ASH Daily News for 19 October 2016
- Leeds health boss plays down illicit tobacco fears in city
- Systematic review of health and behavioural outcomes of smoking cessation interventions in prisons
- Australia: Government won’t reveal tobacco case costs
- Kenya: BAT fights State over new tough smoking rules
- USA: California voters asked to triple tobacco tax
- Netherlands: Government to ban decorations on cigarette packaging
Leeds health boss plays down illicit tobacco fears in city
Leeds’s most senior public health official has said the availability of illicit cigarettes is not on the rise after a report claimed they are “incredibly easy to obtain” in the city. Dr Ian Cameron, Leeds City Council Director of Public Health, was responding to the results of a two-day study of illicit tobacco in Leeds by former Metropolitan Police detective Will O’Reilly (funded by the tobacco industry).
Dr Cameron said: “The good news is that official figures show the illicit tobacco trade in the UK is not rising, as the tobacco industry and its front groups routinely claim.”
He added: “Effective enforcement action by HM Revenue and Customs and Border Force nationally, and action at the European and local levels too, has helped halve the level of illicit tobacco in the UK since 2000. The tobacco industry’s latest myth is that standardised packaging of cigarette products could increase illicit trade: this is, of course, false. The bottom line is, tobacco smuggling can be fought while we also cut smoking rates.”
Source: Yorkshire Evening Post – 19 October 2016
Systematic review of health and behavioural outcomes of smoking cessation interventions in prisons
A systematic review examined the impact of smoking cessation interventions, including smoking bans, on prisoners and prison staff. The authors concluded that while there is limited evidence to inform tobacco control policies in custodial settings, outcomes of this review suggest that cessation programmes/bans can be an effective mechanism to interrupt prisoner smoking behaviour when properly enforced
Source: Tobacco control – doi:10.1136/tobaccocontrol-2016-053297
Australia: Government won’t reveal tobacco case costs
A crossbench senator is threatening to take the health department to an independent tribunal if it keeps refusing to reveal how much it spent fighting tobacco giant Philip Morris over plain packaging laws.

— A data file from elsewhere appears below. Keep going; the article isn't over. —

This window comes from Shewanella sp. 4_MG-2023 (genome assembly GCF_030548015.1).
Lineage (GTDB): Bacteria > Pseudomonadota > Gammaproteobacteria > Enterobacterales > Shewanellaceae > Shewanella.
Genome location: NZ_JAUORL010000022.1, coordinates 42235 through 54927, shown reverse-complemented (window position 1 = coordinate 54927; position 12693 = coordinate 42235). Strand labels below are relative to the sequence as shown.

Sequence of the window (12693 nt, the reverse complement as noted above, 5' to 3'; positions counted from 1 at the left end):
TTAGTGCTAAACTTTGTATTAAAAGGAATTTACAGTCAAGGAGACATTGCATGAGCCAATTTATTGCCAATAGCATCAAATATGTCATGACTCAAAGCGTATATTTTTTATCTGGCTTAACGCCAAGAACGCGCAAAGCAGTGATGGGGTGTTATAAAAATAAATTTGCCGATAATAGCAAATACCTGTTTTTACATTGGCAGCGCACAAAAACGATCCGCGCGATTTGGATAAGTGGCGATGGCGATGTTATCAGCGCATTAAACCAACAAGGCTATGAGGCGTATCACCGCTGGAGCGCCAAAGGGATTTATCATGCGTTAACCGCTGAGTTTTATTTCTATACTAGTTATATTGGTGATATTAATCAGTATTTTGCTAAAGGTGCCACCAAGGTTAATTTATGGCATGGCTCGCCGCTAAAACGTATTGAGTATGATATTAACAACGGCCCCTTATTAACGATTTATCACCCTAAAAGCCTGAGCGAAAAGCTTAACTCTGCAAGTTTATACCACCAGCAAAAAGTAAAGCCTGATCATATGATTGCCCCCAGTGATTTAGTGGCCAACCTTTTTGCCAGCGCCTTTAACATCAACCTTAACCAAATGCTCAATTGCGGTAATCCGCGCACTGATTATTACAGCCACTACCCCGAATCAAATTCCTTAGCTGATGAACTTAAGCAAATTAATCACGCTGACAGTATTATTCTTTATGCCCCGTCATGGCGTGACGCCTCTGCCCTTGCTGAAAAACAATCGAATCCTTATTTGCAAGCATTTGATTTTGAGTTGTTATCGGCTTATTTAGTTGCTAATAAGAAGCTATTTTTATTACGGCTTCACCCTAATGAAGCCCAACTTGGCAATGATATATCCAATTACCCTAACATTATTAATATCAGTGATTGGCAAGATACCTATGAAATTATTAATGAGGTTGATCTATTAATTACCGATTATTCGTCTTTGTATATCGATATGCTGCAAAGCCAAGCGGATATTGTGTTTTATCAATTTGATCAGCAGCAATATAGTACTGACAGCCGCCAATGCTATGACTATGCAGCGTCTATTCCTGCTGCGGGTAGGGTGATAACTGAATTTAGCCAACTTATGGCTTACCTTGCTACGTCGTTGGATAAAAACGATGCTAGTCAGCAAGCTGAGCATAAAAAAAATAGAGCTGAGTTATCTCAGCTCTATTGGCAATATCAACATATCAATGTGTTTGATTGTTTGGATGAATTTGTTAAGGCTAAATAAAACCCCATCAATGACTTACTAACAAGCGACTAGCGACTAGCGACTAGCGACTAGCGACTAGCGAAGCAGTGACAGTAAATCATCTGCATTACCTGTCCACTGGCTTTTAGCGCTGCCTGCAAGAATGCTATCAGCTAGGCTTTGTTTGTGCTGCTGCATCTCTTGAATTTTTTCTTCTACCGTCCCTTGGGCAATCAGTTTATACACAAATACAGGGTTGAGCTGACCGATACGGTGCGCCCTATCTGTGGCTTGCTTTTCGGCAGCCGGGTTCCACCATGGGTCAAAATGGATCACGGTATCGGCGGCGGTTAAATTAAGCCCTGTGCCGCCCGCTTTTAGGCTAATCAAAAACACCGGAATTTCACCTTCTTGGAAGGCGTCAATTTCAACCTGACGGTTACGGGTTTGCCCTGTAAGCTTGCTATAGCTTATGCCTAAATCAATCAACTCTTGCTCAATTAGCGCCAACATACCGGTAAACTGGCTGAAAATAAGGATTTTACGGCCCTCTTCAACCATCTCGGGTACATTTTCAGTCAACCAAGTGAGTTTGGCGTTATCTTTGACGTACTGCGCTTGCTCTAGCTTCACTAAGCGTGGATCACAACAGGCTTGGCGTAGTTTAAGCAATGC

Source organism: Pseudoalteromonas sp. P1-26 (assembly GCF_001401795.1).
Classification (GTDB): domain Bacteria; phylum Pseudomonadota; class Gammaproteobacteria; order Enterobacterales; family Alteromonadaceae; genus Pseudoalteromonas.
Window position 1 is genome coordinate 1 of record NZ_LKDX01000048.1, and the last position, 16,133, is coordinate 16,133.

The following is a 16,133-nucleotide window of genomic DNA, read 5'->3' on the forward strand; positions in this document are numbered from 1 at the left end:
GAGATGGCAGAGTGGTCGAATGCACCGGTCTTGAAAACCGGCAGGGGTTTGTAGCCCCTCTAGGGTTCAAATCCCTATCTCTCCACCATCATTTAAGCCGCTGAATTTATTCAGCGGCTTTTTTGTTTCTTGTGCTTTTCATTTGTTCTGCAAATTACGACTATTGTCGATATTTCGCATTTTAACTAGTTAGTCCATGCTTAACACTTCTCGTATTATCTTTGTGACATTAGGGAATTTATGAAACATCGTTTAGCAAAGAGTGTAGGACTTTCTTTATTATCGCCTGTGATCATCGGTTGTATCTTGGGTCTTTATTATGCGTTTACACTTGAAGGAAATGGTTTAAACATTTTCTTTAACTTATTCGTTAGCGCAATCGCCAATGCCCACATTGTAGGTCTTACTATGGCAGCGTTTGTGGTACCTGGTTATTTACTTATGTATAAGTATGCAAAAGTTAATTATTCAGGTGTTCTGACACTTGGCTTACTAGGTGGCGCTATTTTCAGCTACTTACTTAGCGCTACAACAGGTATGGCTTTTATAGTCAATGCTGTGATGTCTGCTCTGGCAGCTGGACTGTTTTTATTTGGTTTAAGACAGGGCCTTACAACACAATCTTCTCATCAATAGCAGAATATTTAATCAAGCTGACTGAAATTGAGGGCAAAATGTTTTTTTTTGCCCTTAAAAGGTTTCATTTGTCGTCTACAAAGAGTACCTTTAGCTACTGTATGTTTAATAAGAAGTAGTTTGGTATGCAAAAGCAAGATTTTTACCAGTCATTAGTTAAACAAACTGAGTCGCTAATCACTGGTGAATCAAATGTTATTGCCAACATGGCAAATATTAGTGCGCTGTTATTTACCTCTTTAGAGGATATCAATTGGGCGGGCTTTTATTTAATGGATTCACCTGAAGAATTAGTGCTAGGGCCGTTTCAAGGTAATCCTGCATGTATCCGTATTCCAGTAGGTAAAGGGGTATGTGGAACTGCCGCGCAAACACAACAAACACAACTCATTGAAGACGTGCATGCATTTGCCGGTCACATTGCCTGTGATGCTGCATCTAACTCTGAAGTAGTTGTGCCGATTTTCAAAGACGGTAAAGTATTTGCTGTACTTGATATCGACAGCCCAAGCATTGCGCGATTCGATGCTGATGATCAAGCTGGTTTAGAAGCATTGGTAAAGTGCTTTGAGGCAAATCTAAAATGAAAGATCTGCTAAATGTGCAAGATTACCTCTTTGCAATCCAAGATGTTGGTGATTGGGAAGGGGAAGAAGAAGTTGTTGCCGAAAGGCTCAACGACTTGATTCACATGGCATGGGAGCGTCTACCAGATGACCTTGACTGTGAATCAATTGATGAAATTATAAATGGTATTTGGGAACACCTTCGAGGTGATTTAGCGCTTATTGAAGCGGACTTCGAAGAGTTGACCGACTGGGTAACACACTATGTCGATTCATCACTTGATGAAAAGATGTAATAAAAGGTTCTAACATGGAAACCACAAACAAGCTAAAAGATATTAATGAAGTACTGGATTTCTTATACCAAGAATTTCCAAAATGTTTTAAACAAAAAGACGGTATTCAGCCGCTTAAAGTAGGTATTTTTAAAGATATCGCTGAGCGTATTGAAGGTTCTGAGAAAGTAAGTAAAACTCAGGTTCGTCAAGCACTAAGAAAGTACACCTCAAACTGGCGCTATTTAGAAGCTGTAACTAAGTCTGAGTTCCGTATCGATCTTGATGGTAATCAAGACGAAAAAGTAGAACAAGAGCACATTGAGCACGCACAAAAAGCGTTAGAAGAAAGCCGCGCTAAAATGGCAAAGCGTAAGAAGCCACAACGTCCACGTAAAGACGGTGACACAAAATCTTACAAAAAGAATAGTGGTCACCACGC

Nick Xenophon wants to know what it cost taxpayers to defend the case, but the department insists it needs to be kept secret.
The international Permanent Court of Arbitration last year rejected the company’s case, unanimously agreeing with Australia’s argument it had no jurisdiction to hear the claim.
The company tried to argue the plain packaging laws breached foreign investment protections the Australian government guaranteed in its trade agreement with Hong Kong, which contains an investor state dispute settlement (ISDS) mechanism.
The head of the health department, Martin Bowles, said the government doesn’t want to show its hand because it’s still trying to claim costs against Philip Morris.
Source: AAP – 19 October 2016
Kenya: BAT fights State over new tough smoking rules
BAT is appealing against the Government’s 2014 tobacco control law including the requirement for pictorial health warnings and the ban on smoking in public places.
The cigarette maker also complained that a 2 per cent tax imposed on cigarettes was vague as the industry players were not told whether it would be imposed on the final product or on the raw material.
Source: KTN News – 19 October 2016
USA: California voters asked to triple tobacco tax
California voters are being asked to approve a measure that would more than triple the tax on cigarettes in the elections on 8th November.
Since voters approved dramatic state tax increases on cigarettes in 1988 and again in 1998, California smoking rates have dropped, as has tobacco tax revenue.
Health activists hope to further stunt tobacco use and replenish tax revenue for California’s overburdened and struggling social healthcare system.
Under Proposition 56, voters will be asked to approve a $2 per pack tax hike and become just the fifth state to tax e-cigarettes.
Source: Courthouse News Service – 18 October 2016
Netherlands: Government to ban decorations on cigarette packaging
Tobacco companies will soon no longer be allowed to sell cigarette packets in the Netherlands that have decorative elements on them, State Secretary Martin van Rijn of Public Health announced on Tuesday.
This forms part of a set of measures from the Netherlands and European Union aimed at making smoking less attractive.
From July 1st next year cigarette packages containing “holograms, sparkles, shiny and glamorous colours, embossing or expressions referring to a specific theme such as a World Cup or King’s Day” will be banned in the Netherlands.
Packages may also not contain elements that suggest “sound-, light-, smell and taste effects, such as a characteristic odour or ink that lights up when you open the package”. Only packaging with matte and smooth finishes will be allowed.
Source: Christian News Today – 19 October 2016